The City of Seattle is in the process of updating and modernising its parking meter system. Starting in April 2004, the Seattle Department of Transport (SDOT) is replacing all of the city’s 9,000 single-space parking meters with parking pay stations. The new system will increase efficiency and mean less overall maintenance.

The initial plan is to provide 1,300 parking pay stations across all of the city districts phased in over a three-year period. There will also be an option to increase this number to over 1,600 if they are required.

The parking system modernisation was recommended in 2002 following the Seattle Parking Management Study. This showed that the city should convert single-space parking meters to a more efficient pay station kiosk system. The recommendation was made to expand payment options for customers, improve management of the parking environment, and to enhance the city’s streetscape (allowing more room for sidewalk cafés).


During 2003, SDOT conducted a best practices review and selected a ‘pay and display’ system. The company chosen to undertake the three-year supply and install contract was Parkeon Inc (formerly Schlumberger’s parking division). Each of the new pay stations costs $6,600 and the city has projected that the initial investment will be recovered within three years after the installation has been completed.

Installation started in April 2004 and will be completed by December 2006. The approved equipment budget for the project is $10.3 million (which is sufficient for the purchase of 1,600 pay stations). In addition, there is a supporting three-year budget for the project to include: parking studies, public outreach, design, installation and initial operating costs of $10.2 million.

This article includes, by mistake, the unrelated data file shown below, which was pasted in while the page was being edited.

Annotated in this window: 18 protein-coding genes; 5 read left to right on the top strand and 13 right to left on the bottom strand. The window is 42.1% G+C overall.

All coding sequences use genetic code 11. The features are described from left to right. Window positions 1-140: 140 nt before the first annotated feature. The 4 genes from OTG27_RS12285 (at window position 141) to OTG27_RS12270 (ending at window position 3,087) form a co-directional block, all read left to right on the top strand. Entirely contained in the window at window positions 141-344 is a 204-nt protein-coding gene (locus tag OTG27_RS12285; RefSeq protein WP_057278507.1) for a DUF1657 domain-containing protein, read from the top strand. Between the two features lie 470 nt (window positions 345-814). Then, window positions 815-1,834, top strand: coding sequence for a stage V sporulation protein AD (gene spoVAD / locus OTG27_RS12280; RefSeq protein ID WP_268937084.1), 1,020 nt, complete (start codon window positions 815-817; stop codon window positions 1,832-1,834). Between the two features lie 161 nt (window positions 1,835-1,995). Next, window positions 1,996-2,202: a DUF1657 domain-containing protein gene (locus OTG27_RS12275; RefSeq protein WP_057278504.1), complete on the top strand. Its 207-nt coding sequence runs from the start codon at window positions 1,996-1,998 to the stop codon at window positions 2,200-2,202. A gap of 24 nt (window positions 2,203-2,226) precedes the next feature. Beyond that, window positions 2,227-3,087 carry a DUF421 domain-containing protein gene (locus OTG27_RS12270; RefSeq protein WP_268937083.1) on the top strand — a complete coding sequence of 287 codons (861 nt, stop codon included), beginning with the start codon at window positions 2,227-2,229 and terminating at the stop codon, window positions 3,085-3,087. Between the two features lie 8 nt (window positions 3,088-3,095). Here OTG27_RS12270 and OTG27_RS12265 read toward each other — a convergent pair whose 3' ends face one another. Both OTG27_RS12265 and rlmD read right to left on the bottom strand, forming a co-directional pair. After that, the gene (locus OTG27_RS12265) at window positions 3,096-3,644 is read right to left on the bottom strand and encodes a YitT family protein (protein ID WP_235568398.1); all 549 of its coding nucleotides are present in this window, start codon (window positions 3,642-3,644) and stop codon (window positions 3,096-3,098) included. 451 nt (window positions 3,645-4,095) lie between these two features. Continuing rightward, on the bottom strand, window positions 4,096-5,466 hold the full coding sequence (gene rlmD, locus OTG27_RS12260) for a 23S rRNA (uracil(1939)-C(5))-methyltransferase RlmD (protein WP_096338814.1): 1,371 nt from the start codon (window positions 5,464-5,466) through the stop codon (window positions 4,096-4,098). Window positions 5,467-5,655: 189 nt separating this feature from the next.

Parkeon Inc is the sole contractor for the project. Parkeon Inc, supply, set-up and deliver the pay stations to the installation site. A City of Seattle installation crew then install the pay station and run an extensive equipment acceptance test before it is deemed ready for operation.

The Parkeon contract with the City of Seattle involves the use of three subcontractors. CreditCall provides credit card verification processing, BemroseBooth provide the receipt paper for the machines and Velocita provide the wireless Mobitex data transmission service.


The pay stations are designed to accept credit and debit cards in addition to coins. Following payment the customers display a receipt on the front, kerbside window of their vehicle indicating the expiry time. If not all the time is used up, drivers can use the remaining parking time they paid for by taking it to another metered or pay station space.

Installation has already started with the first pay stations in Pioneer Square in April 2004, and is continuing through the remaining downtown areas. The goal for the rest of 2005 is to see pay stations in business districts including Waterfront, Capitol Hill, Pike-Pine, First Hill, Ballard, Ballard Locks and the University District. Parking utilization studies are currently underway in several other neighbourhood business districts; the next stage of system roll-out will occur based on the results from these.

As pay stations are new technology it is only fair that they should be explained to the parking customers during an initial ‘honeymoon’ period. To this end in new installation areas since April 2004, ‘Meter Greeters’ in red hats and vests have been available to assist customers and help them understand how the technology works.


Pay stations have the ability to communicate in English, Spanish and Chinese and other languages could be added if necessary. Pay stations track revenue, usage and maintenance data, which is transmitted wirelessly to a central computer location. The pay stations utilise two-way wireless communication for operations, maintenance, collections and financial reporting, and are powered by solar-charged batteries. The new technology has been shown to keep more parking spaces available by eliminating out-of-service times for malfunctioning meters.